Steve McQueen (not to be confused with the late “Bullitt” star) went from Turner Prize-winning artist to lauded filmmaker with his directorial debut “Hunger,” about the 1981 Irish hunger strike in which IRA prisoners, led by Bobby Sands, tried to win political status by refusing food. “Hunger,” which won the CamÃ©ra d’Or prize at Cannes, made its U.S. debut at the New York Film Festival, where McQueen sat down with moderator J. Hoberman of the Village Voice to address the press. In the video below, he talks about the origins of the film — he was 11 years old when the strike took place: “It was one of those moments where things just stick in your head — an event where it sort of resonates.”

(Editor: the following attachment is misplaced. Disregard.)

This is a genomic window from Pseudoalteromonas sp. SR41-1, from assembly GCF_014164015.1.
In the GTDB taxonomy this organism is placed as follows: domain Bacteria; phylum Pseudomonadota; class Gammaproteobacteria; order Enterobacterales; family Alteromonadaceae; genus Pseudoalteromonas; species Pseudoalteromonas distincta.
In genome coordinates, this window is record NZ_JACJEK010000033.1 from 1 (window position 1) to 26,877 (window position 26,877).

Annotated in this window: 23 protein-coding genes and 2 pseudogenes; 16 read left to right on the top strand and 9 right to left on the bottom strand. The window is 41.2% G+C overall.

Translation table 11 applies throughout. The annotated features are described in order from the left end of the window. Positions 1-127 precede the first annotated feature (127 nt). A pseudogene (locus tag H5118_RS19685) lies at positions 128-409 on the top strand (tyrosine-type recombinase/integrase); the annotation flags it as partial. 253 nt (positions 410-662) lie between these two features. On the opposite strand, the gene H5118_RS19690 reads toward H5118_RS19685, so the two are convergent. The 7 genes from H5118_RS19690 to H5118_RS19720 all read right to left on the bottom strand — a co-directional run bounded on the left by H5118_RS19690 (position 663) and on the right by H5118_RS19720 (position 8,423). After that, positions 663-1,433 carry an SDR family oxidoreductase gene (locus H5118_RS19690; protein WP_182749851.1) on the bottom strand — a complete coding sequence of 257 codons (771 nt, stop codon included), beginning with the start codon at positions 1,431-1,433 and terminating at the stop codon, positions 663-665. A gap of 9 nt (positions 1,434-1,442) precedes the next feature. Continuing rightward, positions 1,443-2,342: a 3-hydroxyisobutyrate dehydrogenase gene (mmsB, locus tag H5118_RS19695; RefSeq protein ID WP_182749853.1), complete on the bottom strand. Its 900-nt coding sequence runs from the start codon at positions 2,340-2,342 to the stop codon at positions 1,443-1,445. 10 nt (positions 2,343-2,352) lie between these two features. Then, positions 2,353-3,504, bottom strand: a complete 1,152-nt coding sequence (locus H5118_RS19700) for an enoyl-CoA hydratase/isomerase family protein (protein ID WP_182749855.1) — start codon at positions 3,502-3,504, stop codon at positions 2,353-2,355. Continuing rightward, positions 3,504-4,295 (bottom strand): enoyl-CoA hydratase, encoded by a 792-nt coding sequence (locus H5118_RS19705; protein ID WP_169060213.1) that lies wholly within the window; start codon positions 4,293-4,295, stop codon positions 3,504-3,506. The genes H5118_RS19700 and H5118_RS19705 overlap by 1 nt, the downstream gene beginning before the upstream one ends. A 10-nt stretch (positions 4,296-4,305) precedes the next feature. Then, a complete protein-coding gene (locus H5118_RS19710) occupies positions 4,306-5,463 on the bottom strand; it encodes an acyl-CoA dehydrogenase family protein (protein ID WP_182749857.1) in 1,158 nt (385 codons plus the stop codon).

More videos from this press conference after the jump.
McQueen also addressed the central scene in his film, in which Bobby Sands (Michael Fassbender) has a conversation about his motivations with a priest (Liam Cunningham).
Finally, McQueen touched on the relationship between film and politics:
For more coverage of the New York Film Festival, click here.